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Playing Golf – Pain or Pleasure?


By cigarnut81 - Posted on 13 November 2008

 

I have been playing golf for 8 years now. What a great game – I love it, and I hate it (at times)! Do you recognise that feeling?

Previously I played football – was a goalkeeper during my active career, but turned to golf when my knees had had enough of soccer and all its unpredictable injuries. So here I am, an amateur golfer with a handicap of 22, and stuck at that level for quite some time now. That explains the title of this article!

On a winter’s day in 2000 a good friend of mine was kind enough to introduce me to golf, and I was ‘hooked’ at once. In no other game do you have the opportunity to enjoy yourself and to get to know yourself better than through golf. You are on your own, competing against yourself in the company of good friends.

There is nothing like a round of golf on a beautiful summer’s day, standing there on the 1st tee ready to drive – and with all your dreams of ‘the perfect round’ intact. What a great feeling every time! Today’s the day when you are going to lower your handicap considerably!

Always those dreams and that feeling on tee no.1, but 5-7 holes later, most of your dreams have usually been shattered to pieces! What went wrong?

I guess this is the question all amateur golfers ask themselves all too often, and so do I. At the end of the day my scorecard usually shows 25-29 stableford points – sometimes less – typically with 12-14 well played holes, but what about the remaining 4-6 holes? Zero points!

So I guess the question "What went wrong?" is extremely relevant to most of us amateur golfers, and personally I have decided to examine the problem thoroughly and find help where I can get it to lower that handicap!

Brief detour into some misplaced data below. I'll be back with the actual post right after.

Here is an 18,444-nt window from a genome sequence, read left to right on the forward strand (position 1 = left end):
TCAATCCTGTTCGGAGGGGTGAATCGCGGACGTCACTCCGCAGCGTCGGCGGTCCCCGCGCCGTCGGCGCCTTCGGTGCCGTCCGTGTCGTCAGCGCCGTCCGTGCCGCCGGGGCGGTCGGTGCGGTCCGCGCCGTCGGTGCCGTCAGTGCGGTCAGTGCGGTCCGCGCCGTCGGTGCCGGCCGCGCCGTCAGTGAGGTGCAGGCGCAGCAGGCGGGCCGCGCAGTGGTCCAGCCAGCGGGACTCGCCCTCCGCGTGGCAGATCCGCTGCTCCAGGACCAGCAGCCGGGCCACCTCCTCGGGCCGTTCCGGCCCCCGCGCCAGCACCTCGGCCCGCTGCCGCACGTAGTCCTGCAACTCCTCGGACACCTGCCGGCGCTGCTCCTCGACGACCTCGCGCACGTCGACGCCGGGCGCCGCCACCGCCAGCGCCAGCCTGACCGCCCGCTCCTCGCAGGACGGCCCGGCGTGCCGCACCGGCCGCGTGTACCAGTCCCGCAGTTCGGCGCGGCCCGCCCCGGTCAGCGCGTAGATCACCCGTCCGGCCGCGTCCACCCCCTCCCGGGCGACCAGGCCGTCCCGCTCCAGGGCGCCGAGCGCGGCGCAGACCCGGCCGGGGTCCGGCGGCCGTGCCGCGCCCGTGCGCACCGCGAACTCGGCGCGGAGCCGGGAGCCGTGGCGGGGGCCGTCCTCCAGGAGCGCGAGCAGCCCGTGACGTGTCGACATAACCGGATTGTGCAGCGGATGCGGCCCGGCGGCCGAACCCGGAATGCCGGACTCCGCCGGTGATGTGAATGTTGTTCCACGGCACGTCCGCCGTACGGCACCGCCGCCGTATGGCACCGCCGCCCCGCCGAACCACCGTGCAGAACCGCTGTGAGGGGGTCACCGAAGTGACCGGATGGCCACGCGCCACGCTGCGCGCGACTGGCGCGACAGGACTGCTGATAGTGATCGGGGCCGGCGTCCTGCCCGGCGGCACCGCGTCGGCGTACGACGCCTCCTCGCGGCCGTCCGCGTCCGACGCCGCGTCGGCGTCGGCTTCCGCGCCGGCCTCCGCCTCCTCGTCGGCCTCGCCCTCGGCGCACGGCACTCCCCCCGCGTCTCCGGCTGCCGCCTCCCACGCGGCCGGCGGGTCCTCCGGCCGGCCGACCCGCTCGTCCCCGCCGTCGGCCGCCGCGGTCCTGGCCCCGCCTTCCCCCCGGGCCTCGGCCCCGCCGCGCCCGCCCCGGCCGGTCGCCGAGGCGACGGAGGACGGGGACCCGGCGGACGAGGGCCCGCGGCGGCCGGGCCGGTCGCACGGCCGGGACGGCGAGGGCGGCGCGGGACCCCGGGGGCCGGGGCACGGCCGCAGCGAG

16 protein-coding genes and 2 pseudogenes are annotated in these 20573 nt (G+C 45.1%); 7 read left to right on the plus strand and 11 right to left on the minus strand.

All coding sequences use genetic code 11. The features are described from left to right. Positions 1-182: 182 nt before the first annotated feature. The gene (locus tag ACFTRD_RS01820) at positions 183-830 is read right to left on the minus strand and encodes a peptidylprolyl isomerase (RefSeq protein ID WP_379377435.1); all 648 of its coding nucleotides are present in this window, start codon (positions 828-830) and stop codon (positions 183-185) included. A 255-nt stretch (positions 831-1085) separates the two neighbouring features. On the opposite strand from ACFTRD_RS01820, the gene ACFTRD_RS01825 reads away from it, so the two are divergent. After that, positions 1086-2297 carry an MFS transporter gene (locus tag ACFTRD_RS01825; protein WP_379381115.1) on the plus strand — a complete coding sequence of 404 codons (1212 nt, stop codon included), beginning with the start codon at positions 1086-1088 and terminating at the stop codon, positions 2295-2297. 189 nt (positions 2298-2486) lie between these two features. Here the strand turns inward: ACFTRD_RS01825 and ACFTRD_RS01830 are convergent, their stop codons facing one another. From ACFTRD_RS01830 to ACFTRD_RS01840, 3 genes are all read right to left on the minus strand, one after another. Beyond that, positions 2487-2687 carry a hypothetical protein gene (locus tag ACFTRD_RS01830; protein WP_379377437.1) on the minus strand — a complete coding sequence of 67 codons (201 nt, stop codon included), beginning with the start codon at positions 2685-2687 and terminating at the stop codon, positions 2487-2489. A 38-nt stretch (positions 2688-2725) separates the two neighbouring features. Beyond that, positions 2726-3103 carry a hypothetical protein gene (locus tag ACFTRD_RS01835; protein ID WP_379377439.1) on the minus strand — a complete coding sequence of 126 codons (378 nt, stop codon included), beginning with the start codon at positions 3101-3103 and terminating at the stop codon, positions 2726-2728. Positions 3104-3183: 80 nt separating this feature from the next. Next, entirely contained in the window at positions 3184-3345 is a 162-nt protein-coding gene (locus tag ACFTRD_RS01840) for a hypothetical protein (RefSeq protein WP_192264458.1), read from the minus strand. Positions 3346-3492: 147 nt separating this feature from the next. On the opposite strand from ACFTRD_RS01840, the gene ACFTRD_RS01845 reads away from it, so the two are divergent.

After all, as a sportsman throughout my life, results are what I’m after. Enjoying a round of golf in nice weather, on a beautiful course, and in the company of good friends is quite fine, but just isn’t enough. Let’s face it: we DO want to lower that handicap, don’t we?

How, then? (if you cannot manage to spend tons of cash on your local pro).  As for my own game, it typically looks like this: 1) I have a fairly nice swing, but: 2) It only works for about 12-14 holes.

Why? Well, there are at least 3 things necessary to succeed in golf:

1. The swing itself.

2. Your ability to focus on each and every shot.

3. Your fitness level in general.

I have come to the conclusion that my own problem is mainly a lack of ability to focus and concentrate for 4-5 hours on end, and that this, in turn, is partly due to a deficient level of general fitness + poor habits concerning eating and drinking properly during the round – I simply forget that very often, and when I do eat and drink, it is often too late to make up for lost shots.

The last point should be fairly easy to deal with yourself, whereas you need help on the other points. To be able to play good golf, it is a fact that you have got to have a good, consistent, repeatable swing, that you must be able to focus and concentrate on each and every shot during the round, and that this might very well be achieved by raising your general fitness level.

In my own case I went searching the internet for help on these points and actually managed to find some good programmes which have helped me considerably. To be able to share this information with others like myself, I decided to create my own golf website with tips, tricks, articles etc. in the hope that you might also benefit from some of it. The site is still under construction and will be revised and improved continually as I come across good ideas to place there.

Good luck with your own game!

P.S. After all, golf is more pleasure than pain!

About the author: My name is Claus Jensen, a Danish grammar school teacher of English and sports, and an active sportsman all my life. I have created my own golf site in the hope of helping other amateur golfers like myself to improve their game. If you want more information, please visit http://www.cjgolfinfo.com/

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